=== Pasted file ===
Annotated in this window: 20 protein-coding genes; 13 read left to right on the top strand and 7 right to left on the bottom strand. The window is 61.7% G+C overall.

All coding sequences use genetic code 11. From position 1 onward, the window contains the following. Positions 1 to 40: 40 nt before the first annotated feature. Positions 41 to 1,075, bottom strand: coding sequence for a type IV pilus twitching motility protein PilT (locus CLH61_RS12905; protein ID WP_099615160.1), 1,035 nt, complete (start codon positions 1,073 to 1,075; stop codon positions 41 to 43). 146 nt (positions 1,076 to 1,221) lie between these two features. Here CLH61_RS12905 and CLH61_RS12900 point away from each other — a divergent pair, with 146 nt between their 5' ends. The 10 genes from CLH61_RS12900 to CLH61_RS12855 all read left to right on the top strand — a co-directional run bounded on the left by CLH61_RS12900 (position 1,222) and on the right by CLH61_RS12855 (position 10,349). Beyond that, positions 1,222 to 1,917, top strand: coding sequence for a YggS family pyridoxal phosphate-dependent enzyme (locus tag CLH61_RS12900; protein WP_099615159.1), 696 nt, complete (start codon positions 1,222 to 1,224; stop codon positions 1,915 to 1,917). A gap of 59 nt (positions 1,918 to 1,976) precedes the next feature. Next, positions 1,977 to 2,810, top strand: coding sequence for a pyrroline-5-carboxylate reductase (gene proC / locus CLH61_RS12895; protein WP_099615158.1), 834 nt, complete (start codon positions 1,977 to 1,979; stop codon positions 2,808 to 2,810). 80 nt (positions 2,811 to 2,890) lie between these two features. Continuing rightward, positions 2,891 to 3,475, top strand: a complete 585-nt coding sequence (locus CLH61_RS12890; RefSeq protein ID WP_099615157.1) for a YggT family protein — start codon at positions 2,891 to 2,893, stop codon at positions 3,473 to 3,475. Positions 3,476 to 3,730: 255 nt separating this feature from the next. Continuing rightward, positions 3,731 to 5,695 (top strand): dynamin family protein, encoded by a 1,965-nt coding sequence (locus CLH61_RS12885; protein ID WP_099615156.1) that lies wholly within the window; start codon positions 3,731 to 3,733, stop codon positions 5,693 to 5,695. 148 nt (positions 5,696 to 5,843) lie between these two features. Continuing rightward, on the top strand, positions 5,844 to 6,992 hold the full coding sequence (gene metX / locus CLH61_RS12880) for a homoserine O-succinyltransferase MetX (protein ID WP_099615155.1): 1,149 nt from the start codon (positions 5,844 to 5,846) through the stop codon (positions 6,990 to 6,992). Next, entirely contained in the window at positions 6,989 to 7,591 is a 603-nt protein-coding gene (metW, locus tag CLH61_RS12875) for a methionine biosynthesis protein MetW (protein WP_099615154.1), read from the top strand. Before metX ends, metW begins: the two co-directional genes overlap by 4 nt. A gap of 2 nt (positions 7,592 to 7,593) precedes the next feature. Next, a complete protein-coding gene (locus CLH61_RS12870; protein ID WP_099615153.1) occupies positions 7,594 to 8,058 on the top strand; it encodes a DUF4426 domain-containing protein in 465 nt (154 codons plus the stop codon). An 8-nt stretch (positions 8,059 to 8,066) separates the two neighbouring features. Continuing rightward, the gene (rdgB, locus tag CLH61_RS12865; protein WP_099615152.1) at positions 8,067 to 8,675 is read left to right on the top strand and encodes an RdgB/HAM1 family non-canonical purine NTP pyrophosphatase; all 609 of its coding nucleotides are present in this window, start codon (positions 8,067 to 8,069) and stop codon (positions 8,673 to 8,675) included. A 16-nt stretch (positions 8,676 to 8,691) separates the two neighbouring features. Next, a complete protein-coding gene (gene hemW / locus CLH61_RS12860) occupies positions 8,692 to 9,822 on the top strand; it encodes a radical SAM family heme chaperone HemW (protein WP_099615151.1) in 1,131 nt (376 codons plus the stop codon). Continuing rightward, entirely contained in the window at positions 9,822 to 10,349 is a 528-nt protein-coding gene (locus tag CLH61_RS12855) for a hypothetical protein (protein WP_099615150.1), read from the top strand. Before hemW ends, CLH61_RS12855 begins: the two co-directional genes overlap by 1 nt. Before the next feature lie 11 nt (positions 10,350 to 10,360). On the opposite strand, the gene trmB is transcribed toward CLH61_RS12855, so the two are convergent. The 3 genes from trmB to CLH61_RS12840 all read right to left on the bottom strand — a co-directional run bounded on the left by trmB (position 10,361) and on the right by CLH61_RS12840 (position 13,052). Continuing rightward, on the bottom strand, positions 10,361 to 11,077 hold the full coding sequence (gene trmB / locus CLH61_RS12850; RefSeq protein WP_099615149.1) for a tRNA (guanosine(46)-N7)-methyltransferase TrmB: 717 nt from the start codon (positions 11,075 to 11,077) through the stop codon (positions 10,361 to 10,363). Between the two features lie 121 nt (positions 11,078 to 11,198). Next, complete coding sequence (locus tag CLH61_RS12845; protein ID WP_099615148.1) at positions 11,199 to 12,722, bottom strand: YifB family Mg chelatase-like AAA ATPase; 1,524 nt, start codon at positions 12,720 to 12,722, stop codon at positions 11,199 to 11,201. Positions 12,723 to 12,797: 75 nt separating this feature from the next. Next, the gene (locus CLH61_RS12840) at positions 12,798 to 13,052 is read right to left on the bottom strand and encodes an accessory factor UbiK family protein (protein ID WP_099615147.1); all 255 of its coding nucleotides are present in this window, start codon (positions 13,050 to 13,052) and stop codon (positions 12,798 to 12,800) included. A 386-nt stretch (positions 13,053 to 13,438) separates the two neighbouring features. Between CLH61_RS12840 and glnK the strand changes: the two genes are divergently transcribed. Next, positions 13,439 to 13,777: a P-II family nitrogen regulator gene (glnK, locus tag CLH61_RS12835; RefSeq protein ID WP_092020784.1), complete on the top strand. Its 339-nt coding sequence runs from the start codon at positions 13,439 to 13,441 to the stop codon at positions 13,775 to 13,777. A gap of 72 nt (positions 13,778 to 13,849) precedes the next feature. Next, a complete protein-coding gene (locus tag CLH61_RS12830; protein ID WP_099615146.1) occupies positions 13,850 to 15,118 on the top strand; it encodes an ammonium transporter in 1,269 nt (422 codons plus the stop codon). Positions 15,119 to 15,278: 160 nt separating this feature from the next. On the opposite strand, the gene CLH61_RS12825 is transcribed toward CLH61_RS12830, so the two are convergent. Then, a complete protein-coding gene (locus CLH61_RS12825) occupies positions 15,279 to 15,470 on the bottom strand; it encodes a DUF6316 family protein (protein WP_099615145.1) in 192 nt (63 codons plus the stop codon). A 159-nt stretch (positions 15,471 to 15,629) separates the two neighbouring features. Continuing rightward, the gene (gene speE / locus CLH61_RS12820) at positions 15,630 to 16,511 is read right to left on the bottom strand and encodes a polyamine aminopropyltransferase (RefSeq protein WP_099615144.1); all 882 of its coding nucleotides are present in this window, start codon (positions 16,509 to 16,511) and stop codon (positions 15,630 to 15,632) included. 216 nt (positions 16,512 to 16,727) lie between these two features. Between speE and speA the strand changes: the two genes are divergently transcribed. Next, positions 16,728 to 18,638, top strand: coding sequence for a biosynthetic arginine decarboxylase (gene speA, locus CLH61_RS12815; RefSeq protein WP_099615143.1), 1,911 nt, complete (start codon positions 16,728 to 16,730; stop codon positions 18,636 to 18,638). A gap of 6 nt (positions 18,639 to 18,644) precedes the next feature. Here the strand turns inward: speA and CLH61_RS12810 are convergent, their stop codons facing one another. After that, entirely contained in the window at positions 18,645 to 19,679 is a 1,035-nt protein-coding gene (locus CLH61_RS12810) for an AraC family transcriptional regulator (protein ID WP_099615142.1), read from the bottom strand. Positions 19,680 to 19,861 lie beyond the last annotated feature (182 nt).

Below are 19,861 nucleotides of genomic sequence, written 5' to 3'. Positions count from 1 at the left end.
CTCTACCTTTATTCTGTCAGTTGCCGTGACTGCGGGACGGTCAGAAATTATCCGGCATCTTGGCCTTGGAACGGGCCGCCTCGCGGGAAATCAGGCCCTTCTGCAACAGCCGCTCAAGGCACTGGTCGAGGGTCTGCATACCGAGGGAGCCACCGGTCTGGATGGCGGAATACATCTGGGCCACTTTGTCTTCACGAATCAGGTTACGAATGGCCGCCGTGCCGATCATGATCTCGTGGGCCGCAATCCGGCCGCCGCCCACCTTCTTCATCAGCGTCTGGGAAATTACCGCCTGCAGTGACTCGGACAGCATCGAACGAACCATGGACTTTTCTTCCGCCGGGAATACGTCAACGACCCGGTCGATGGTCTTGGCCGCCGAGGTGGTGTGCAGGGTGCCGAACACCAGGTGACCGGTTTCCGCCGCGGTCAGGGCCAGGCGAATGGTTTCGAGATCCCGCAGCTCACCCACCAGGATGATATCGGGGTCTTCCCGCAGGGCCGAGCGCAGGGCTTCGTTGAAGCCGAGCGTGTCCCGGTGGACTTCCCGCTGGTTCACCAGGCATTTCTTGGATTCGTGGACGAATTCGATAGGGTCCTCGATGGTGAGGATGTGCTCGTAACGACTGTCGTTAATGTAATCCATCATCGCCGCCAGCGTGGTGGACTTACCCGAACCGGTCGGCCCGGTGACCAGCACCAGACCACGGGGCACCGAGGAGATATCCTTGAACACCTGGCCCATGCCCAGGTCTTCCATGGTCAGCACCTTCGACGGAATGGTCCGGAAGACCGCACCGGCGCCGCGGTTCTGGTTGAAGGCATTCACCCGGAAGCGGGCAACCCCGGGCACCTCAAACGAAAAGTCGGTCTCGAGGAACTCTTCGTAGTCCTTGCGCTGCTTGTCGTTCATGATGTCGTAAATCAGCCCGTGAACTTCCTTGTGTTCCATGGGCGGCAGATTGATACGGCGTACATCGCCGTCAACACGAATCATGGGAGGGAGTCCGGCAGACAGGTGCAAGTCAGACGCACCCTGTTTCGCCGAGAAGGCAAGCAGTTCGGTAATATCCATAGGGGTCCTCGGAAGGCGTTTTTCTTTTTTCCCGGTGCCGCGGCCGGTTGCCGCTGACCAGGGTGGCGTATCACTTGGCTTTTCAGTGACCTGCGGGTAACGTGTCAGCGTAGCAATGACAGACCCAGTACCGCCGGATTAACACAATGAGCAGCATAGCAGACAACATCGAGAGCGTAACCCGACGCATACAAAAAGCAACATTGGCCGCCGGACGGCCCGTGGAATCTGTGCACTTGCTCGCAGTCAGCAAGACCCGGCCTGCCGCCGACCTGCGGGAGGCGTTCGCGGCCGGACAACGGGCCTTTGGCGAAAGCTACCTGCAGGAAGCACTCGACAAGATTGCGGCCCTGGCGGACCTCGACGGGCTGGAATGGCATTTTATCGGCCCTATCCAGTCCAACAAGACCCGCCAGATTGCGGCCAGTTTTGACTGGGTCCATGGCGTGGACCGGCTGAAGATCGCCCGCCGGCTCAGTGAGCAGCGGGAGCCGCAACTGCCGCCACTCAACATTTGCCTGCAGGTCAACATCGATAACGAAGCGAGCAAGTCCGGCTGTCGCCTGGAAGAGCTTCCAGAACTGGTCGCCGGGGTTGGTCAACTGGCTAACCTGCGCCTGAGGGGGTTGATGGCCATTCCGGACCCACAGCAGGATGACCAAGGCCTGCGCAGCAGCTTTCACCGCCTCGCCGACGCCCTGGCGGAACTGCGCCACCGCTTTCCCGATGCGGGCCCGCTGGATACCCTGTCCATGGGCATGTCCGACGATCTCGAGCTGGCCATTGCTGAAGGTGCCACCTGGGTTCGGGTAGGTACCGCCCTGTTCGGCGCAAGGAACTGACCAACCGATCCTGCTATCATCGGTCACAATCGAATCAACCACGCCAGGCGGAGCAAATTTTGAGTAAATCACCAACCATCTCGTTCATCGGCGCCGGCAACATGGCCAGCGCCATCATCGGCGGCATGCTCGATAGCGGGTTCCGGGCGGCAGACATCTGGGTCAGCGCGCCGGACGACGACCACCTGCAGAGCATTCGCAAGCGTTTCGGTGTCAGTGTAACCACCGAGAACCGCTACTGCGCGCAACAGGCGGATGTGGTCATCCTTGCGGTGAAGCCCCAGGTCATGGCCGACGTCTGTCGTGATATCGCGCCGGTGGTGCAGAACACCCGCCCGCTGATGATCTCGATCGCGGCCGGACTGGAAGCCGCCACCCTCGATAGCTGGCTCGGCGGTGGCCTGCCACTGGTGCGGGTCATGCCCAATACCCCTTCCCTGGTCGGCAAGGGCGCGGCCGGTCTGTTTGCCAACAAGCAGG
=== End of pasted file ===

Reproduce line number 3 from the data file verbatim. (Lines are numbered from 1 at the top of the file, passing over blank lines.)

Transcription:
Below are 19,861 nucleotides of genomic sequence, written 5' to 3'. Positions count from 1 at the left end.